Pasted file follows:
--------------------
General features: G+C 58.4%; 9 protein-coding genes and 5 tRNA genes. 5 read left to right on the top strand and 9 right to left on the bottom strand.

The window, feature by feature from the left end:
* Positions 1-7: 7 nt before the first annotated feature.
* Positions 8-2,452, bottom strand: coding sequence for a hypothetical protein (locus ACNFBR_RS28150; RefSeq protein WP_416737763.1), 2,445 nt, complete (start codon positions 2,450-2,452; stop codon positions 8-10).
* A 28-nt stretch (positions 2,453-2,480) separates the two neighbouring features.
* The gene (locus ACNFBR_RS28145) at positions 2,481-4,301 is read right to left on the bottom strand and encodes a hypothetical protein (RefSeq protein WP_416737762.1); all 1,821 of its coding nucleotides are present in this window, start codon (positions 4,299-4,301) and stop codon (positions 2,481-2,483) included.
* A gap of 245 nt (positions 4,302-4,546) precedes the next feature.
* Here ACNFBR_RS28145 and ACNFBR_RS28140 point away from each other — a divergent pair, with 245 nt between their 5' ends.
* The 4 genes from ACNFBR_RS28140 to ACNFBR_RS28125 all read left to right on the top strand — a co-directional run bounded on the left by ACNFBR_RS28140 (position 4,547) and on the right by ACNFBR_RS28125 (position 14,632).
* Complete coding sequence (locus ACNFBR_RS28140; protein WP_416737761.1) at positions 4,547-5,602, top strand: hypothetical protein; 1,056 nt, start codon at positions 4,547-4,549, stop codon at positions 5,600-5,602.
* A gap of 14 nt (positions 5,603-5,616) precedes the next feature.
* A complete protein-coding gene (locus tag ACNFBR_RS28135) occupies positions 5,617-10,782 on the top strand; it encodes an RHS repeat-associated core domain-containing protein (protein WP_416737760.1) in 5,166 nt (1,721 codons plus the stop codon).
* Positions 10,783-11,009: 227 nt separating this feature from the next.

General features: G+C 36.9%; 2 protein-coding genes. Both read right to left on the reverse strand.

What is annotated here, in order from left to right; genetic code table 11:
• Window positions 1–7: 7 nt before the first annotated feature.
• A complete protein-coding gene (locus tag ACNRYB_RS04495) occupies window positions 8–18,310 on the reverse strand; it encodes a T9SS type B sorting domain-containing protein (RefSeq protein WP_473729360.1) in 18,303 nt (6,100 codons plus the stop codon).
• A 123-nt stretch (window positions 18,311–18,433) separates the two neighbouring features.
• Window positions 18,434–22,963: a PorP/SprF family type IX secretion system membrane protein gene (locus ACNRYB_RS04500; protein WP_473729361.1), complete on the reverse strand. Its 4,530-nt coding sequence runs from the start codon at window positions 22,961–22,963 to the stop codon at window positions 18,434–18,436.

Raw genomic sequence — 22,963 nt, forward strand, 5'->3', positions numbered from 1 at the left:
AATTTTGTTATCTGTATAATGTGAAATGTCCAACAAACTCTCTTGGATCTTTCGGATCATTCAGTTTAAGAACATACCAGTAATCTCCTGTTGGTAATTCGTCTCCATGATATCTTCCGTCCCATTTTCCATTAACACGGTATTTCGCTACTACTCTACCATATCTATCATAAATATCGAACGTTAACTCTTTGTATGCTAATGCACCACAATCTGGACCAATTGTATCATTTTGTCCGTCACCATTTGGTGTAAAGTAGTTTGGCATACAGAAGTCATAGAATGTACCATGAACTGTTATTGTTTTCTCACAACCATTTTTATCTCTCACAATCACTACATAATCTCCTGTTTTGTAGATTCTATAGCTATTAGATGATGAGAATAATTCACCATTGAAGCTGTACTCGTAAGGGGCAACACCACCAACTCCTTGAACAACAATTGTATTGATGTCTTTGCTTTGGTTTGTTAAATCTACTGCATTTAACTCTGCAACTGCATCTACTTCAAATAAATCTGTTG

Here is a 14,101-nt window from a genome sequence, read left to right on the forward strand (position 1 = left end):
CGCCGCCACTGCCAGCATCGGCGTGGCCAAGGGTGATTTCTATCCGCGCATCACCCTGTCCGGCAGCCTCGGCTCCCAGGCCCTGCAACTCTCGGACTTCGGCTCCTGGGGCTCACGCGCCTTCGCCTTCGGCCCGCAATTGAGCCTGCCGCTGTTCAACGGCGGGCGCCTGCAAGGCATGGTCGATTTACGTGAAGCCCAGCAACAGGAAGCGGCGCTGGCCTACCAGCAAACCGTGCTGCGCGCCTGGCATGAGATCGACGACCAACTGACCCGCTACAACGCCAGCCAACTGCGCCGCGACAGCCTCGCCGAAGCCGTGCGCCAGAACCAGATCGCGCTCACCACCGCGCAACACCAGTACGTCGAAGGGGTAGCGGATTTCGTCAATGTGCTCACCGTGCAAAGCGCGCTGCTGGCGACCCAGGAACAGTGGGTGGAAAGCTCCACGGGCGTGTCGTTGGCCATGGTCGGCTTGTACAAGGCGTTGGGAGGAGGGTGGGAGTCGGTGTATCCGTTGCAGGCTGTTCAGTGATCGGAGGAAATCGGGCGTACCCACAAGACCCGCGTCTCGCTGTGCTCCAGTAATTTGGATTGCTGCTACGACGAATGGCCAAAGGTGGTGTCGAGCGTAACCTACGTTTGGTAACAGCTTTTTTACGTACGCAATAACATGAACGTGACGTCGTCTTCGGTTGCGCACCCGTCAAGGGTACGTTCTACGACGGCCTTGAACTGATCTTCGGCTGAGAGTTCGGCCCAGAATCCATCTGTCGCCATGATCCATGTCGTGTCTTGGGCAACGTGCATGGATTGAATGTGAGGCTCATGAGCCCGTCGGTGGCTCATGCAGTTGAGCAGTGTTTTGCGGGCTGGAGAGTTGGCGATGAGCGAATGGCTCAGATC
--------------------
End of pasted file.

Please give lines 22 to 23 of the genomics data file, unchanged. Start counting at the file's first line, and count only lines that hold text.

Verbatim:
Here is a 14,101-nt window from a genome sequence, read left to right on the forward strand (position 1 = left end):
CGCCGCCACTGCCAGCATCGGCGTGGCCAAGGGTGATTTCTATCCGCGCATCACCCTGTCCGGCAGCCTCGGCTCCCAGGCCCTGCAACTCTCGGACTTCGGCTCCTGGGGCTCACGCGCCTTCGCCTTCGGCCCGCAATTGAGCCTGCCGCTGTTCAACGGCGGGCGCCTGCAAGGCATGGTCGATTTACGTGAAGCCCAGCAACAGGAAGCGGCGCTGGCCTACCAGCAAACCGTGCTGCGCGCCTGGCATGAGATCGACGACCAACTGACCCGCTACAACGCCAGCCAACTGCGCCGCGACAGCCTCGCCGAAGCCGTGCGCCAGAACCAGATCGCGCTCACCACCGCGCAACACCAGTACGTCGAAGGGGTAGCGGATTTCGTCAATGTGCTCACCGTGCAAAGCGCGCTGCTGGCGACCCAGGAACAGTGGGTGGAAAGCTCCACGGGCGTGTCGTTGGCCATGGTCGGCTTGTACAAGGCGTTGGGAGGAGGGTGGGAGTCGGTGTATCCGTTGCAGGCTGTTCAGTGATCGGAGGAAATCGGGCGTACCCACAAGACCCGCGTCTCGCTGTGCTCCAGTAATTTGGATTGCTGCTACGACGAATGGCCAAAGGTGGTGTCGAGCGTAACCTACGTTTGGTAACAGCTTTTTTACGTACGCAATAACATGAACGTGACGTCGTCTTCGGTTGCGCACCCGTCAAGGGTACGTTCTACGACGGCCTTGAACTGATCTTCGGCTGAGAGTTCGGCCCAGAATCCATCTGTCGCCATGATCCATGTCGTGTCTTGGGCAACGTGCATGGATTGAATGTGAGGCTCATGAGCCCGTCGGTGGCTCATGCAGTTGAGCAGTGTTTTGCGGGCTGGAGAGTTGGCGATGAGCGAATGGCTCAGATC